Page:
In particular, a monotube strut assembly according to the aforementioned aspect includes a housing tube with a piston assembly fixed relative to the housing tube by a piston rod. A damper body tube is reciprocally carried in the housing tube and is slidably engaged with the piston assembly. A bearing sleeve is fixed in position within the housing tube and seals are carried at both first and second ends of the bearing sleeve. A bearing is positioned adjacent each of the first and second ends of the bearing sleeve and the bearings slidably support the damper body tube. A quantity of oil is carried between the damper body tube and the bearing sleeve providing lubrication between the bearings and the damper body tube. It is the intent of this design to offer advantages for both product performance, durability and to include features facilitating design for assembly.
FIG. 1 is a cross-sectional illustration of a monotube strut according to the present invention.
FIG. 2 is a perspective partially exploded illustration of components of the monotube strut shown in FIG. 1.
FIG. 3 is a perspective illustration of a subassembly of the monotube damper of FIG. 1.
FIG. 4 is a perspective illustration of a subassembly of the monotube strut of FIG. 1 showing assembly details.
FIG. 5 is a perspective illustration of a subassembly of the monotube strut of FIG. 1 showing assembly details.
FIG. 6 is a perspective illustration of a subassembly of the monotube strut of FIG. 1 showing assembly details.
Referring to the drawings, illustrated in FIG. 1 is a monotube gas-charged suspension strut designated as an assembly at 10. In general the strut 10 is designed for operation as a load-bearing and shock-absorbing device within a vehicle suspension, and is connected between the sprung (body) and unsprung (wheel assembly) masses. Strut 10 comprises a housing 12 that includes a housing tube 14 with an open end 15 and a closed end 16 that may be formed by a spin closing operation, or by welding or otherwise securing a secondary component to the housing tube 14. The closed end 16 includes an opening 17. A mounting bracket 18 includes a cylindrical body 19 that is closely received over the housing tube 14 near closed end 16 and is secured in position by a suitable means such as welding. The bracket assembly 18 also has a pair of arms 20 that exhibit suitable openings for connection to the unsprung mass of the vehicle at a location such as the steering knuckle (not illustrated). A spring seat 21 is also received on the housing tube 14 and is located in position as required by the particular application within which the strut 10 will operate. The spring seat 21 is fixed in position on the housing tube 14 by a suitable means such as welding. The assembly process of the housing tube 14 including the operations of welding the mounting bracket 18 and spring seat 21 result in a structure that is not particularly well suited for direct insertion of the remaining components of the strut 10. Accordingly, a subsequent operation is performed to align the inside wall 22 of the housing tube 14 and is illustrated in FIG. 5. In this sizing operation, the housing tube 14 is mounted into a fixture (not illustrated) and is clamped in position. A ball sizing arbor 23 is driven into the open end 15 of the housing tube 14 and is then removed, providing a re-sizing operation to correct for possible tube distortion in the weld regions on the housing tube 14. Using the inner diameter of the housing tube 14 as a datum, the round hole 17 is pierced in the closed end 16 of the housing tube 14, enabling the proper centered alignment of the damper piston rod 26 attachment point relative to the bore of housing tube 14.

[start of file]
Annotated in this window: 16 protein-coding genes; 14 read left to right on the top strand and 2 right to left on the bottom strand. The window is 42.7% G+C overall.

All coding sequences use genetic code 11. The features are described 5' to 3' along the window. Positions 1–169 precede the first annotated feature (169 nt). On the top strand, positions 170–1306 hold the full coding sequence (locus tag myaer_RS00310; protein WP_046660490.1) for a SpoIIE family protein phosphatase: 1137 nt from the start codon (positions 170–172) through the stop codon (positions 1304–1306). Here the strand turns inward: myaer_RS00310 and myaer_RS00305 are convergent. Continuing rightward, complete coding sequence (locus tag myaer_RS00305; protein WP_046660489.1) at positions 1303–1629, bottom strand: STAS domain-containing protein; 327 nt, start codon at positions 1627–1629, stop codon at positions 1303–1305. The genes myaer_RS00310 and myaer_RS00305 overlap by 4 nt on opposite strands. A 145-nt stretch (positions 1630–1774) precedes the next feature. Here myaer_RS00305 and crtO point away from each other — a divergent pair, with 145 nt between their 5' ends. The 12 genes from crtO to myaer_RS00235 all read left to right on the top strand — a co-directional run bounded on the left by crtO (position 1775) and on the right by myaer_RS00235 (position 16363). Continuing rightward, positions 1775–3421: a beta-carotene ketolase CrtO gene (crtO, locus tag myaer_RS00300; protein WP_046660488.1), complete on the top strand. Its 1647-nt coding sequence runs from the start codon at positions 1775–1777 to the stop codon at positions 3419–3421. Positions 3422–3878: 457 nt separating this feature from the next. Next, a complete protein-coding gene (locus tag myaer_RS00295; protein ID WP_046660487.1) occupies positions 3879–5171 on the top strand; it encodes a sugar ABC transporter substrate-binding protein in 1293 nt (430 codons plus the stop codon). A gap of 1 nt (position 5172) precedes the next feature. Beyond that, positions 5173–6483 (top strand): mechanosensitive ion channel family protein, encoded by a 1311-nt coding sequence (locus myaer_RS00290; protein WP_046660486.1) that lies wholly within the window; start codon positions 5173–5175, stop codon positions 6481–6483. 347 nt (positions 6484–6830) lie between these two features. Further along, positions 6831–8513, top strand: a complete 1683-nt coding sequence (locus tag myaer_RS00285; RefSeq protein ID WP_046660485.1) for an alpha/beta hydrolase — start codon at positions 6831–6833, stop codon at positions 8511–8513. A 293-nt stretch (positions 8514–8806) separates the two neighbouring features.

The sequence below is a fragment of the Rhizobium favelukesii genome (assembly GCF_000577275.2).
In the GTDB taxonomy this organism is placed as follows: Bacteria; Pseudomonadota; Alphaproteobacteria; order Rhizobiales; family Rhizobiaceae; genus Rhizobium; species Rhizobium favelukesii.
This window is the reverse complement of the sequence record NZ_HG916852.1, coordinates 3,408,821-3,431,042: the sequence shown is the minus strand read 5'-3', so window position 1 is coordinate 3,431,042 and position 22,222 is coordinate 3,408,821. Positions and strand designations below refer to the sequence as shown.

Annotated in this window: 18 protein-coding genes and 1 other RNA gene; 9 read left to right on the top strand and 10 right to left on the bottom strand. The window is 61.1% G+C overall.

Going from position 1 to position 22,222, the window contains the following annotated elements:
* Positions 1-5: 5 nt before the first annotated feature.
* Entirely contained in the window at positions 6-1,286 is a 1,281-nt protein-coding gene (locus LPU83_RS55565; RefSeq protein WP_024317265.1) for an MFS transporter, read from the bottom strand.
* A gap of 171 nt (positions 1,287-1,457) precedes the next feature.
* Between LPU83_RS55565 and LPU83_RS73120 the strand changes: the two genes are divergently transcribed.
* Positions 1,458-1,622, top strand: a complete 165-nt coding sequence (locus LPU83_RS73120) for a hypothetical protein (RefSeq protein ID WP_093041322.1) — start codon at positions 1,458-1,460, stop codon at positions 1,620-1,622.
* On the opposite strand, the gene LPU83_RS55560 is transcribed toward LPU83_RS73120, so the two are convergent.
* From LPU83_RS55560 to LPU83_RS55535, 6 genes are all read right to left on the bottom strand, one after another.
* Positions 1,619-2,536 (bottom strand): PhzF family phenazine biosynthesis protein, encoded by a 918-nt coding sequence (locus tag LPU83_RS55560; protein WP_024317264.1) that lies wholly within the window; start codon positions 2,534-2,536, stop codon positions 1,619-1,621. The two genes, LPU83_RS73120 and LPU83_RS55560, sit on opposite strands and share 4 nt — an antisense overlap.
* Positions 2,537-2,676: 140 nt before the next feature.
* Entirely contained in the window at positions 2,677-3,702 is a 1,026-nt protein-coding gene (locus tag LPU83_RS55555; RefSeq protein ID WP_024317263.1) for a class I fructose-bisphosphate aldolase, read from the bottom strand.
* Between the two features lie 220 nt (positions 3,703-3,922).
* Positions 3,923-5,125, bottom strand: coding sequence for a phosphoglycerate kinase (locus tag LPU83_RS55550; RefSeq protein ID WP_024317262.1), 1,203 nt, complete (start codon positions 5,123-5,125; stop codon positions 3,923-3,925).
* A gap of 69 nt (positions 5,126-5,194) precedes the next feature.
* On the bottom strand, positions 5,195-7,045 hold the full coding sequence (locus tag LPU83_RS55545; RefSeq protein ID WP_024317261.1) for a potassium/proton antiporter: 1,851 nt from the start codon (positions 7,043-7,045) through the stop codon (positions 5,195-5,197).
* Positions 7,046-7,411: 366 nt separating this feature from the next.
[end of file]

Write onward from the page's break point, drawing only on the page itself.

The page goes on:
Referring again to FIG. 1, a piston assembly 25 is connected to a piston rod 26 and is fixed in position within the housing tube 14. The piston rod 26 extends through the opening 17 with a reduced diameter segment 27 of the piston rod 16 captured within the opening 17 between shoulder 28 and flanged nut 29. A pair of support plates 30 and 31 are positioned on opposite sides of the closed end 16 with the support plate 30 bearing against the shoulder 28 and the support plate 31 bearing against the flange of nut 29. The support plate 30 includes an annular extension 31 that extends into the opening 17 and around the reduced diameter segment 27.